The US Army is testing augmented reality goggles for dogs
The US Army is testing augmented reality goggles for dogs

The US Army is testing a new technology that could radically change the way military attack dogs are used in the future: augmented reality goggles for dogs.

Dogs have many uses in the modern army, from finding explosives and identifying targets to accompanying infantry while patrolling dangerous areas.

Trainers usually use gestures or laser pointers to give commands to their dogs. These methods require monitoring of the dog, which limits the distance the dog can leave to humans.

With augmented reality goggles, military dogs can operate remotely without losing control of the trainer.

AR glasses have a built-in camera that can transmit images in real time remotely and a screen that can display the dog's commands.

If the trainer is safe from injury, the dog may be asked to look for a specific location.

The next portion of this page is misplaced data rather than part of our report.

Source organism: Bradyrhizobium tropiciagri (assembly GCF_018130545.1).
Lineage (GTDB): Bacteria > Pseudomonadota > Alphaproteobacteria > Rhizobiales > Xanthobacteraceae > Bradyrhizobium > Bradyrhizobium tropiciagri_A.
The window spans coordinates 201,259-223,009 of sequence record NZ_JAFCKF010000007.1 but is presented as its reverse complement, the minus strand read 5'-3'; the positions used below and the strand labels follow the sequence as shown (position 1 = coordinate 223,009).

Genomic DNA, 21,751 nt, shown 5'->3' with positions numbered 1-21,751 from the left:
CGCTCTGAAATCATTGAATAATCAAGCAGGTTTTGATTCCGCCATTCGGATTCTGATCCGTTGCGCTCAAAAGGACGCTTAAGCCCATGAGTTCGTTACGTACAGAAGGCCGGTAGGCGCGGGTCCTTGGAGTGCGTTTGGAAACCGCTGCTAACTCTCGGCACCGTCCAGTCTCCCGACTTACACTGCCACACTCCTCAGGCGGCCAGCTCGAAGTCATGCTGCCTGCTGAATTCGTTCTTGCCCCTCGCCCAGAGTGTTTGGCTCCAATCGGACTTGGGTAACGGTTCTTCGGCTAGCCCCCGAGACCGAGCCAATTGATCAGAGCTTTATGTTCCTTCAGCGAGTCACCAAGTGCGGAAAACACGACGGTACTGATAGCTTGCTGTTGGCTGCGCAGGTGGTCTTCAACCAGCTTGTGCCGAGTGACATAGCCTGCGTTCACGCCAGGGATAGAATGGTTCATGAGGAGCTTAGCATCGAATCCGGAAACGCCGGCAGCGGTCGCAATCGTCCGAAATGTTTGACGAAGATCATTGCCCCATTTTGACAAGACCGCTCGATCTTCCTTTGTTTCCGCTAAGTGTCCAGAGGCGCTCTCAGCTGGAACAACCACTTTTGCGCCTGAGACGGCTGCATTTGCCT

Augmented reality glasses are only prototypes at the moment, and Command Sight, a privately held Seattle-based company, is still in development.

The US Army Research Laboratory oversees this work. The prototype augmented reality goggles are wired, but future versions will be wireless.

According to a new report, the augmented reality glasses ordering system simulates what a dog might see by following instructions via a laser pointer.

"The principle that augmented reality works in dogs is different from that in humans," said Stephen Lee, the chief scientist at the US Army Research Laboratory. Augmented reality is used to give commands and signals to dogs. This new technology gives us a better tool to communicate better with military dogs.

The founder and CEO of Command Sight said: “This business is still in the early stages of development, but the outlook is very bright.

The augmented reality goggles themselves are suitable for military dogs with a fixed range. The glasses should be custom-designed for the wearer and use 3D scanning to ensure the exact location of the HUD is at the best viewing angle.

The ability to walk a dog through augmented reality goggles to see visual cues without keeping the body close has clear tactical advantages in a variety of situations.

The researchers said they plan to develop the technology within two years to create a fully wireless prototype which will then receive user reviews and product reviews for manufacturing.

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